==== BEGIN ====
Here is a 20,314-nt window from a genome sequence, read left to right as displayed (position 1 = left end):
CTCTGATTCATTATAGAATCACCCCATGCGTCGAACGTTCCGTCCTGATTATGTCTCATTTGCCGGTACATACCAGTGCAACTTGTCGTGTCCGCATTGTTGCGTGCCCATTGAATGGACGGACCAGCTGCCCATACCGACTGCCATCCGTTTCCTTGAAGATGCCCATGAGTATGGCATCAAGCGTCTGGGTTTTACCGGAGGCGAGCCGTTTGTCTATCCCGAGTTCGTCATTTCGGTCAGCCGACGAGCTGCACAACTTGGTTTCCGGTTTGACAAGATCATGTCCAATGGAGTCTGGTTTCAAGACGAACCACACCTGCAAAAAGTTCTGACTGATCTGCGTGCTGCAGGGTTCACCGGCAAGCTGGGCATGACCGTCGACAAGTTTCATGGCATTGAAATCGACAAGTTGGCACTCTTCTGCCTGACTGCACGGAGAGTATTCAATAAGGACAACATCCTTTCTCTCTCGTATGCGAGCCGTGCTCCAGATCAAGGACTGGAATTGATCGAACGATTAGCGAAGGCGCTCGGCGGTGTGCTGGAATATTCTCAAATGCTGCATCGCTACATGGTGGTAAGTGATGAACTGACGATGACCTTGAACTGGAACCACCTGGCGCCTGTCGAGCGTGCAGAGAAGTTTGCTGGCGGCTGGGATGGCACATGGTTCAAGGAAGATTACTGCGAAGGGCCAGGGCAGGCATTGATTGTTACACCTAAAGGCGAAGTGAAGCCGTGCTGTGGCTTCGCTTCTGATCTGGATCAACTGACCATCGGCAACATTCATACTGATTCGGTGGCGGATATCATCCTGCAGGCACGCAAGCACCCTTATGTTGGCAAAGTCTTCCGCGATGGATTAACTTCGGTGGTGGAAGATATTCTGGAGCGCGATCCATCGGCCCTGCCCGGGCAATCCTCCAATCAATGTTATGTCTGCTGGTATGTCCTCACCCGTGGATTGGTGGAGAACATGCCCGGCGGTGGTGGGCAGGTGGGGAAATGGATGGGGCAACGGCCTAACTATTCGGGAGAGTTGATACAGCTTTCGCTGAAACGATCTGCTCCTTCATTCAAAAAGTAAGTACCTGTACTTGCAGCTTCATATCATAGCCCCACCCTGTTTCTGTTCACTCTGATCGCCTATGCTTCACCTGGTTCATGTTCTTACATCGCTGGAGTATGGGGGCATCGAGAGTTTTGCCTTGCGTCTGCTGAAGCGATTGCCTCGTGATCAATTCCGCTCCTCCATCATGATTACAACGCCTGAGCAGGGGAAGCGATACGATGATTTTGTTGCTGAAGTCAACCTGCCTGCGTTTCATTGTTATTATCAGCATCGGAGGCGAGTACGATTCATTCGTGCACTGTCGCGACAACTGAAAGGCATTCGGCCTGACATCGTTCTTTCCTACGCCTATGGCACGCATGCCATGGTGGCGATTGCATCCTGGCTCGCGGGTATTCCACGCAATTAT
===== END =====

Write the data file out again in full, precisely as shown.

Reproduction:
Here is a 20,314-nt window from a genome sequence, read left to right as displayed (position 1 = left end):
CTCTGATTCATTATAGAATCACCCCATGCGTCGAACGTTCCGTCCTGATTATGTCTCATTTGCCGGTACATACCAGTGCAACTTGTCGTGTCCGCATTGTTGCGTGCCCATTGAATGGACGGACCAGCTGCCCATACCGACTGCCATCCGTTTCCTTGAAGATGCCCATGAGTATGGCATCAAGCGTCTGGGTTTTACCGGAGGCGAGCCGTTTGTCTATCCCGAGTTCGTCATTTCGGTCAGCCGACGAGCTGCACAACTTGGTTTCCGGTTTGACAAGATCATGTCCAATGGAGTCTGGTTTCAAGACGAACCACACCTGCAAAAAGTTCTGACTGATCTGCGTGCTGCAGGGTTCACCGGCAAGCTGGGCATGACCGTCGACAAGTTTCATGGCATTGAAATCGACAAGTTGGCACTCTTCTGCCTGACTGCACGGAGAGTATTCAATAAGGACAACATCCTTTCTCTCTCGTATGCGAGCCGTGCTCCAGATCAAGGACTGGAATTGATCGAACGATTAGCGAAGGCGCTCGGCGGTGTGCTGGAATATTCTCAAATGCTGCATCGCTACATGGTGGTAAGTGATGAACTGACGATGACCTTGAACTGGAACCACCTGGCGCCTGTCGAGCGTGCAGAGAAGTTTGCTGGCGGCTGGGATGGCACATGGTTCAAGGAAGATTACTGCGAAGGGCCAGGGCAGGCATTGATTGTTACACCTAAAGGCGAAGTGAAGCCGTGCTGTGGCTTCGCTTCTGATCTGGATCAACTGACCATCGGCAACATTCATACTGATTCGGTGGCGGATATCATCCTGCAGGCACGCAAGCACCCTTATGTTGGCAAAGTCTTCCGCGATGGATTAACTTCGGTGGTGGAAGATATTCTGGAGCGCGATCCATCGGCCCTGCCCGGGCAATCCTCCAATCAATGTTATGTCTGCTGGTATGTCCTCACCCGTGGATTGGTGGAGAACATGCCCGGCGGTGGTGGGCAGGTGGGGAAATGGATGGGGCAACGGCCTAACTATTCGGGAGAGTTGATACAGCTTTCGCTGAAACGATCTGCTCCTTCATTCAAAAAGTAAGTACCTGTACTTGCAGCTTCATATCATAGCCCCACCCTGTTTCTGTTCACTCTGATCGCCTATGCTTCACCTGGTTCATGTTCTTACATCGCTGGAGTATGGGGGCATCGAGAGTTTTGCCTTGCGTCTGCTGAAGCGATTGCCTCGTGATCAATTCCGCTCCTCCATCATGATTACAACGCCTGAGCAGGGGAAGCGATACGATGATTTTGTTGCTGAAGTCAACCTGCCTGCGTTTCATTGTTATTATCAGCATCGGAGGCGAGTACGATTCATTCGTGCACTGTCGCGACAACTGAAAGGCATTCGGCCTGACATCGTTCTTTCCTACGCCTATGGCACGCATGCCATGGTGGCGATTGCATCCTGGCTCGCGGGTATTCCACGCAATTAT